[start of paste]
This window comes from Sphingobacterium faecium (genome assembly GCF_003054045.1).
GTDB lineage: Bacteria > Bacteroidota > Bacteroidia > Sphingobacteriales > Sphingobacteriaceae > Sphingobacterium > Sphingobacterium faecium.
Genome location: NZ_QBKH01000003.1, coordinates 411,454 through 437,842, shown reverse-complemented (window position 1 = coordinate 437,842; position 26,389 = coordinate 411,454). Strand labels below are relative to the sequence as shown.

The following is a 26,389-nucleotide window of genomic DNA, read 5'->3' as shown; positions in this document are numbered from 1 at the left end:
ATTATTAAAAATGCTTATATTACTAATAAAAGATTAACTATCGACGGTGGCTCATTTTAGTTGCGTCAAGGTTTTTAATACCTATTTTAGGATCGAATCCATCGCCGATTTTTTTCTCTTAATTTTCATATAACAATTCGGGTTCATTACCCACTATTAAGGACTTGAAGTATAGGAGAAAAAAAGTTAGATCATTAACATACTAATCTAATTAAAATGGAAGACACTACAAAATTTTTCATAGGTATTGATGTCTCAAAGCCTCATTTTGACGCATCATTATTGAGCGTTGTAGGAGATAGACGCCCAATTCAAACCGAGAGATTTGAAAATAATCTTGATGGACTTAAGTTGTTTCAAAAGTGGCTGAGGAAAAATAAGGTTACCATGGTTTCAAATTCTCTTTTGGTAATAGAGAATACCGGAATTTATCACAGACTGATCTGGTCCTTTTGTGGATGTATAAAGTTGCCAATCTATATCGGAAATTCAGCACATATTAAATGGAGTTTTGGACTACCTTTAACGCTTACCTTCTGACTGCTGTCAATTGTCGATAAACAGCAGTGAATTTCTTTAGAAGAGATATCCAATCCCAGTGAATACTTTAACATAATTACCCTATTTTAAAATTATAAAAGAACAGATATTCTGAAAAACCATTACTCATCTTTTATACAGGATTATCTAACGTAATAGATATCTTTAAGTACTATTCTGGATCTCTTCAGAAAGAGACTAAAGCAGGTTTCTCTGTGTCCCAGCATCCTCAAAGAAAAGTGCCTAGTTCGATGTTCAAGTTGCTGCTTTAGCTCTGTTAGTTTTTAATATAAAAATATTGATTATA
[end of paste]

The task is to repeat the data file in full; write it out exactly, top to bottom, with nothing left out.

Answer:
This window comes from Sphingobacterium faecium (genome assembly GCF_003054045.1).
GTDB lineage: Bacteria > Bacteroidota > Bacteroidia > Sphingobacteriales > Sphingobacteriaceae > Sphingobacterium > Sphingobacterium faecium.
Genome location: NZ_QBKH01000003.1, coordinates 411,454 through 437,842, shown reverse-complemented (window position 1 = coordinate 437,842; position 26,389 = coordinate 411,454). Strand labels below are relative to the sequence as shown.

The following is a 26,389-nucleotide window of genomic DNA, read 5'->3' as shown; positions in this document are numbered from 1 at the left end:
ATTATTAAAAATGCTTATATTACTAATAAAAGATTAACTATCGACGGTGGCTCATTTTAGTTGCGTCAAGGTTTTTAATACCTATTTTAGGATCGAATCCATCGCCGATTTTTTTCTCTTAATTTTCATATAACAATTCGGGTTCATTACCCACTATTAAGGACTTGAAGTATAGGAGAAAAAAAGTTAGATCATTAACATACTAATCTAATTAAAATGGAAGACACTACAAAATTTTTCATAGGTATTGATGTCTCAAAGCCTCATTTTGACGCATCATTATTGAGCGTTGTAGGAGATAGACGCCCAATTCAAACCGAGAGATTTGAAAATAATCTTGATGGACTTAAGTTGTTTCAAAAGTGGCTGAGGAAAAATAAGGTTACCATGGTTTCAAATTCTCTTTTGGTAATAGAGAATACCGGAATTTATCACAGACTGATCTGGTCCTTTTGTGGATGTATAAAGTTGCCAATCTATATCGGAAATTCAGCACATATTAAATGGAGTTTTGGACTACCTTTAACGCTTACCTTCTGACTGCTGTCAATTGTCGATAAACAGCAGTGAATTTCTTTAGAAGAGATATCCAATCCCAGTGAATACTTTAACATAATTACCCTATTTTAAAATTATAAAAGAACAGATATTCTGAAAAACCATTACTCATCTTTTATACAGGATTATCTAACGTAATAGATATCTTTAAGTACTATTCTGGATCTCTTCAGAAAGAGACTAAAGCAGGTTTCTCTGTGTCCCAGCATCCTCAAAGAAAAGTGCCTAGTTCGATGTTCAAGTTGCTGCTTTAGCTCTGTTAGTTTTTAATATAAAAATATTGATTATA